Cost of Sales

If your business is involved in the sale of goods, it is important that the cost of goods sold be "matched" with the revenue earned from the sale of these goods. Unless you report both revenue and cost amounts for a particular item in the same month, income can be seriously distorted. If the revenue is reported in January, but the related cost of sales is reported in February, January income will be too high and February income will be too low. Also, the gross margin, which is the difference between sales revenue and cost of sales, will be incorrect. Your gross margin is an important monitor.

If your business is one in which you know the cost of individual sales items, as with "big ticket" items such as cars, refrigerators, and personal computers, the matching process is easy. You record the cost of sales at the same time that you record the sales revenue.

If it is not practical to keep track of the cost of each item in stock, measuring cost of sales is more difficult. One possibility is to take a stock-count at the end of the month. This count tells you the total monetary cost of goods on hand at that time. Then you can calculate the cost of sales by the process of deduction, because you know the stock value at the beginning of the month and the purchases during the month. The sum of these amounts is the total cost of the goods you had available for sale. You operate on the assumption that if these goods were not in stock at the end of the month, they were sold. You, therefore, find cost of sales by subtracting the ending stock from the goods available for sale. You can also make allowance for pilferage, spoilage, or other causes of stock shrinkage if it is significant. However, taking a physical count can be time consuming. Many entities take stock at the end of the year; few do it every month.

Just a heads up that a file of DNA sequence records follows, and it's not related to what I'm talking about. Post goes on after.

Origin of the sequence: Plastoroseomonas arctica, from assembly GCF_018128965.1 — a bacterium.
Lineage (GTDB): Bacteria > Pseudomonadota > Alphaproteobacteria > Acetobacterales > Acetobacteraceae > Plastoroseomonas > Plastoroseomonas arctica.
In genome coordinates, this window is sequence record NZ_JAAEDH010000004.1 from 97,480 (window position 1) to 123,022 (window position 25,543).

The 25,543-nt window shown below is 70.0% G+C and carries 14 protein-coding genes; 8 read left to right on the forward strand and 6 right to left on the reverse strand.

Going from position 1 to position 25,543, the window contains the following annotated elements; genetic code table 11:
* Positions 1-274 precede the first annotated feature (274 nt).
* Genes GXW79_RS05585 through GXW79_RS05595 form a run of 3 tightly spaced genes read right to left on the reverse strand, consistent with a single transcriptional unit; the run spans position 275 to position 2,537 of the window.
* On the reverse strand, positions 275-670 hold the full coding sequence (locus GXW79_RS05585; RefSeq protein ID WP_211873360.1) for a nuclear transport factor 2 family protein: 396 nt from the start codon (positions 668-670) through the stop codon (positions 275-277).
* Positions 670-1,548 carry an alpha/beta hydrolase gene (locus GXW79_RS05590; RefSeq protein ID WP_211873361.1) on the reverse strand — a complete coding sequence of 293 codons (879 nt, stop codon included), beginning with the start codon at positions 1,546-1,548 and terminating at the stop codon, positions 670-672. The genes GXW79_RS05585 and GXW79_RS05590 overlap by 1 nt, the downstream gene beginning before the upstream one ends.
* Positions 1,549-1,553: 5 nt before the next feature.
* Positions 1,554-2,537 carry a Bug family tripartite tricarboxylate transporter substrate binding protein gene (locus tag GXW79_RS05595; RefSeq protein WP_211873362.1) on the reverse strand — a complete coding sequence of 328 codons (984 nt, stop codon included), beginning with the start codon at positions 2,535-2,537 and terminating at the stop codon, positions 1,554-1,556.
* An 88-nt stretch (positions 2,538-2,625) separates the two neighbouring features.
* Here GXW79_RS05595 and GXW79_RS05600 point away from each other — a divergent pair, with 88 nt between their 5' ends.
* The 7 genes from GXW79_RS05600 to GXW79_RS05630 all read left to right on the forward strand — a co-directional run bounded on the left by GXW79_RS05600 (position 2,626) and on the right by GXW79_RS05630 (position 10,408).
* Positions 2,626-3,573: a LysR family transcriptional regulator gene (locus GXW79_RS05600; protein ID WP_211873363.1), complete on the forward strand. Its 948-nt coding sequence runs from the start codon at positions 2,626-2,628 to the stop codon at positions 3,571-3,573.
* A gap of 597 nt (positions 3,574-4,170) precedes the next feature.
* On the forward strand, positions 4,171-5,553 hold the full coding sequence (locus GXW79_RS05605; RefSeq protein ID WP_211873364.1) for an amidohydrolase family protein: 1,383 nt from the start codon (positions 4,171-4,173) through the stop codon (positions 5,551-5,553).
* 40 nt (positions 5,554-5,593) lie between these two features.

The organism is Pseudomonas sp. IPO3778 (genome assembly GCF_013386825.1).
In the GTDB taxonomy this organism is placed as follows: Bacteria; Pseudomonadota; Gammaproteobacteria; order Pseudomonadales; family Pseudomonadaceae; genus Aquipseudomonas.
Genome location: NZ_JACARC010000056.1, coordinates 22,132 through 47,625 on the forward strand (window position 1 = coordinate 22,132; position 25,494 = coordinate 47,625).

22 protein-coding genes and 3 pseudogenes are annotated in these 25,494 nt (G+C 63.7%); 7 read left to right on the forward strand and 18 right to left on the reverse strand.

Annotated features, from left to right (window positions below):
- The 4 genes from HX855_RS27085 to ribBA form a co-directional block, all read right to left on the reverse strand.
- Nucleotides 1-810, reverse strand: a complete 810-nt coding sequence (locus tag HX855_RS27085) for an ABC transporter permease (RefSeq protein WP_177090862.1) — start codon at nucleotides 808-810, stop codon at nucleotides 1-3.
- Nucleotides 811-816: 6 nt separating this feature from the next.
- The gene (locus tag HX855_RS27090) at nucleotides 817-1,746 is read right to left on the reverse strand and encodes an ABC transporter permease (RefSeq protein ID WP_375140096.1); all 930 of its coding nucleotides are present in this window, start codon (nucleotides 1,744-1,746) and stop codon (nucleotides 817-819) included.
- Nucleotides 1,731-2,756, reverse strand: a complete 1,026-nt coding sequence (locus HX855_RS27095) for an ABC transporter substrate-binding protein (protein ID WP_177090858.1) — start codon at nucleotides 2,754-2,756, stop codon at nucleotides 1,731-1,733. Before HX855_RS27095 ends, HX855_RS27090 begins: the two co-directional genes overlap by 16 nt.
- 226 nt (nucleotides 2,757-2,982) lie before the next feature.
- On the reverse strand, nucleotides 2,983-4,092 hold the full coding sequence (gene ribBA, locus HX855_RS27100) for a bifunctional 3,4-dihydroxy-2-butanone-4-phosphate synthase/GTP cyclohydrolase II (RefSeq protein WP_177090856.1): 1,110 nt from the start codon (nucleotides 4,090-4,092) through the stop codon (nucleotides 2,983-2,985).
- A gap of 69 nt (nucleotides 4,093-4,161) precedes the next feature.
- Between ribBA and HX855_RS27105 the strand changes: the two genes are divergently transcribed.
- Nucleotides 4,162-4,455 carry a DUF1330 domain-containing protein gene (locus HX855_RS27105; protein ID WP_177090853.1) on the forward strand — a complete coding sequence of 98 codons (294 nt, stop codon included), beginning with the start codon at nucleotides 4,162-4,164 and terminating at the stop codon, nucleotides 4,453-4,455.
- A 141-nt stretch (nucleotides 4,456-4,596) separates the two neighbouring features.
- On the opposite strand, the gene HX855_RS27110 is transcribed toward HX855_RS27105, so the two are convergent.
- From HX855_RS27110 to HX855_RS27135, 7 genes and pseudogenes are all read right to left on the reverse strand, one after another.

Another method of finding the cost of sales is called the retail method. You know the markup, that is, the percentage that you add to the cost of goods in order to arrive at the retail selling price. Also, you may have at least an approximate idea of the markdown's from the normal retail price that you make during sales periods. You can use this information to arrive at an approximate cost of sales. If your cost of sales is normally 60 percent of your retail price, then your approximate cost of sales is 60 percent of your sales revenue, adjusted for markdown's in months in which sales occur.

Several methods are available to make the adjusting entry for cost of sales. Often, the easiest is to debit Cost of Sales and credit Stock in Trade for the estimated cost of the sales made during the month.